Roy, who grew up in the area, has been interested in eating off the land for as long as she can remember. She grew up collecting acorns in the neighbor’s yard and used to dye pillowcases with goldenrod. Along with volunteer work, Roy says she’s been to Sturbridge Village more than 250 times.

“I like the idea of how much they were able to do in the 19th century without all the bells and whistles we have,” Roy said.

Her self-sustaining mentality has proven useful this year, especially when the ongoing coronavirus pandemic was first recognized and a lot of stores temporarily closed. She’s been foraging more often this year and has put an emphasis on growing her own food in the garden to avoid going to the grocery store. “I make everything from scratch,” Roy said. When flour was scarce a few months ago, for example, she ground her own and used it to make pasta and baked goods.

In this, Roy said sustainable living can be “empowering,” especially for those who might not make a lot of money.

“Feeding our families is a base need. If we can’t do that, that’s a huge stress,” Roy said. “Last year, I made about a quart or two quarts of acorn flour. It took us, we figured, about 10,000 acorns. You have to boil them to get the tannin out; you have to dry them and then ground them.”

It’s not just foraging that Roy promotes through her business, The Modern Pioneer — it’s a lifestyle. When she managed Sugar Hollow Farm, Roy says she butchered and processed cows, chickens and pigs.

Through foraging and raising her own food, Roy says she has gained a unique perspective “not just on treating animals nicely, it gives you a connection with what you’re eating. You’re connecting to the earth and the environment — (and) get something we don’t have anymore.”

Andy Castillo can be reached at acastillo@recorder.com.

Banana Curly Dock Muffins with Peanut Butter Glaze

In order to make curly dock flour — made from curly dock plants, which are a rusty brown color — crumble the seeds of about four stocks, then grind and sift them into a smooth consistency. Curly dock season ends at the first snow and the flour should be stored in an airtight container.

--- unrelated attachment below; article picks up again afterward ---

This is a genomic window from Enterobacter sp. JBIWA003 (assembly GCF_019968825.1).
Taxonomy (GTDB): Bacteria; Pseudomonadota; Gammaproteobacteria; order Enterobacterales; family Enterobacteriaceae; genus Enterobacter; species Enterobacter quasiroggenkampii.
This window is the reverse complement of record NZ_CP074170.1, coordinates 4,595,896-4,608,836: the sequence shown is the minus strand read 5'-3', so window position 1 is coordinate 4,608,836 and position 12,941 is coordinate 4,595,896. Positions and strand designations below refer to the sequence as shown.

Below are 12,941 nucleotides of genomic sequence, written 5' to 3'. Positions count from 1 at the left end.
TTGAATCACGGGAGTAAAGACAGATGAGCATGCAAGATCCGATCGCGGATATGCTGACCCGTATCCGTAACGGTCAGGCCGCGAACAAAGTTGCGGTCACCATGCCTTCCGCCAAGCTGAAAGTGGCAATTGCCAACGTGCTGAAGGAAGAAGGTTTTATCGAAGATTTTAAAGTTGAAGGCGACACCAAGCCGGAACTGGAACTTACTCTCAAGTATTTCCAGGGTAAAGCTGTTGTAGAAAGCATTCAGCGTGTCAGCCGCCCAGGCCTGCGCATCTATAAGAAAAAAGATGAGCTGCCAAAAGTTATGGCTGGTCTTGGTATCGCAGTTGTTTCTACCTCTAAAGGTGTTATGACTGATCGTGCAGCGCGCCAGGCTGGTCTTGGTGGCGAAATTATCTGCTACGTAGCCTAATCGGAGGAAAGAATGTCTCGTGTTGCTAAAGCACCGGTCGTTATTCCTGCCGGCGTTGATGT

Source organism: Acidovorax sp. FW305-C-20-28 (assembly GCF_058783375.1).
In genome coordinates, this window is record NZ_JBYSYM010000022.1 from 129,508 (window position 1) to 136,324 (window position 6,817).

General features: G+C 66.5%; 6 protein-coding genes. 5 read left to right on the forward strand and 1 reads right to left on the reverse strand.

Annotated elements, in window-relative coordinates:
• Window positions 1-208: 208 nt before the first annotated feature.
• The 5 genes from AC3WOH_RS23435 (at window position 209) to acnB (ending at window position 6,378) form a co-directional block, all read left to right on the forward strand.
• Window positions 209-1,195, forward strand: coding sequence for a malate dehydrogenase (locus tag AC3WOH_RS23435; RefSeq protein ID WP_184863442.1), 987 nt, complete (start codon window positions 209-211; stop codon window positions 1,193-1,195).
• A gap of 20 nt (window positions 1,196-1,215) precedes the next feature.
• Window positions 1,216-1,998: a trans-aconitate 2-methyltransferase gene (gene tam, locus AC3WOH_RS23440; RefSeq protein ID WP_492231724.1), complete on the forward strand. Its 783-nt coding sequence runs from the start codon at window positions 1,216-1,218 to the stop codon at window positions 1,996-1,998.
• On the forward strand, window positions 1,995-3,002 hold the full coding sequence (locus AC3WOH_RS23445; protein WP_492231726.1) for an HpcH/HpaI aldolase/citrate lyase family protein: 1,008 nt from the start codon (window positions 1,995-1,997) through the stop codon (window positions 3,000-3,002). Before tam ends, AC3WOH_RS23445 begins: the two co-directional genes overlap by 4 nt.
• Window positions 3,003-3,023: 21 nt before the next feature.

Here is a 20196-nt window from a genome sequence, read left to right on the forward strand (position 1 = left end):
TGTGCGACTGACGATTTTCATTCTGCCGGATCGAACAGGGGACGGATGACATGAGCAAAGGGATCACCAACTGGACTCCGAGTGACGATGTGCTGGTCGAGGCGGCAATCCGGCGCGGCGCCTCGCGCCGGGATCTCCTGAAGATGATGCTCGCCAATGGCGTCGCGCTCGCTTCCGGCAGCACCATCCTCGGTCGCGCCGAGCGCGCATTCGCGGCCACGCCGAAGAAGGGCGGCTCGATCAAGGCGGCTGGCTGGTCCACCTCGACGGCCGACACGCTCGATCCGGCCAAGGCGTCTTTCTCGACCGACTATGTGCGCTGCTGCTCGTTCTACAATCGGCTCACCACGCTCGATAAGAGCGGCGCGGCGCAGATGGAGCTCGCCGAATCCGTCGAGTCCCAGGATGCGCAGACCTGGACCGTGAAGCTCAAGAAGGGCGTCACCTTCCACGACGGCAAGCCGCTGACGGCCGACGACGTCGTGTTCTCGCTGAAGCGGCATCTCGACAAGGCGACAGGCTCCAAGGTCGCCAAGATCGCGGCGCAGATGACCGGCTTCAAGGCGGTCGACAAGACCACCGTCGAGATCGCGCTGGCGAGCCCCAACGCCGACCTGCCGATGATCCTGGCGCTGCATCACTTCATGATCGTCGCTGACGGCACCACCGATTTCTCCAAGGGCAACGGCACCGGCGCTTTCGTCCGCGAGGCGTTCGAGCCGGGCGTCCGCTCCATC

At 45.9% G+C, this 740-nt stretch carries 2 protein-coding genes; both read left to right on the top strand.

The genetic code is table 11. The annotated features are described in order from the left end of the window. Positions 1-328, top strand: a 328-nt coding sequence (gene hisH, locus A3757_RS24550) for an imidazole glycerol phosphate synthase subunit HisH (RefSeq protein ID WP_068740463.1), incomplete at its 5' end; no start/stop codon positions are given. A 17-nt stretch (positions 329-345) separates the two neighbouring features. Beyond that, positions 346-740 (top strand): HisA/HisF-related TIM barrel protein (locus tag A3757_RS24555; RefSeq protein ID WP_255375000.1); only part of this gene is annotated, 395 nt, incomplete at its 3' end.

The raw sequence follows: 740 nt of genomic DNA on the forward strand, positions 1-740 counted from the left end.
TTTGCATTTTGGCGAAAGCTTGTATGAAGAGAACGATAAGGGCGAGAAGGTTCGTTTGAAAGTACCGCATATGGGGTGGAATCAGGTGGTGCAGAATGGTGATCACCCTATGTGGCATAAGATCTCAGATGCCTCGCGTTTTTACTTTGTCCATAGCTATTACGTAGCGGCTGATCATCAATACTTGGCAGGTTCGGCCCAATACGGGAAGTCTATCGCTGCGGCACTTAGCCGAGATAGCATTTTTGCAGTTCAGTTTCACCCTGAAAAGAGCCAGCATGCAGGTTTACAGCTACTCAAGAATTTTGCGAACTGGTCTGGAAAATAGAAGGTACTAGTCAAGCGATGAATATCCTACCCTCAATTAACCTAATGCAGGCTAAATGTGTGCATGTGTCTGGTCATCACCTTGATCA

1 ¼ cups unbleached wheat flour

1 ¼ cups curly dock flour

¼ cups sugar or sweetener of choice

1 teaspoon Bob’s Red Mill Baking Powder

½ teaspoon salt

¼ cup shortening or butter

1 egg

1/3 cups milk

2 to 3 bananas, squashed

1 teaspoon cinnamon

1 teaspoon allspice,

A few pinches of nutmeg, to taste

½ teaspoons vanilla

Set oven to 350 degrees Fahrenheit. Mix all the dry ingredients together, then add the wet ingredients. Stir until incorporated, but don’t over-beat. Use an ice cream scoop to fill a lined muffin tin and bake. Bake for about 20 minutes (until an inserted knife comes out clean). Notably, curly dock flour is gluten-free. Remove from the oven and let cool about 30 minutes before icing.

Peanut Butter Icing

1/3 cups peanut butter (smooth works better but crunchy can work as well)

1/3 cup confectioners sugar

1 tablespoons of cream or milk (may have to add more depending on its consistency)

Combine ingredients and mix to desired consistency. Drizzle over the muffins.

Curly Dock Energy Smoothie (sugar-free)

6 ounces coconut water

2 ounces milk

2 tablespoons plain yogurt

10 drops liquid Stevia

Suggested scoops of your favorite protein powder

Other desirable smoothie ingredients

2 tablespoons curly dock flour

1 cap-full of vanilla

1/4 teaspoons cinnamon

Pinches nutmeg and allspice to taste

Any fresh fruit you’d like

Because this smoothie has a nutty flavor, bananas, apples and peaches yield great results. Combine ingredients in a blender and enjoy.




Greenfield Recorder

14 Hope Street
Greenfield, MA 01302-1367
Phone: (413) 772-0261
Fax: (413) 772-2906

 

Copyright © 2020 by Newspapers of Massachusetts, Inc.
Terms & Conditions - Privacy Policy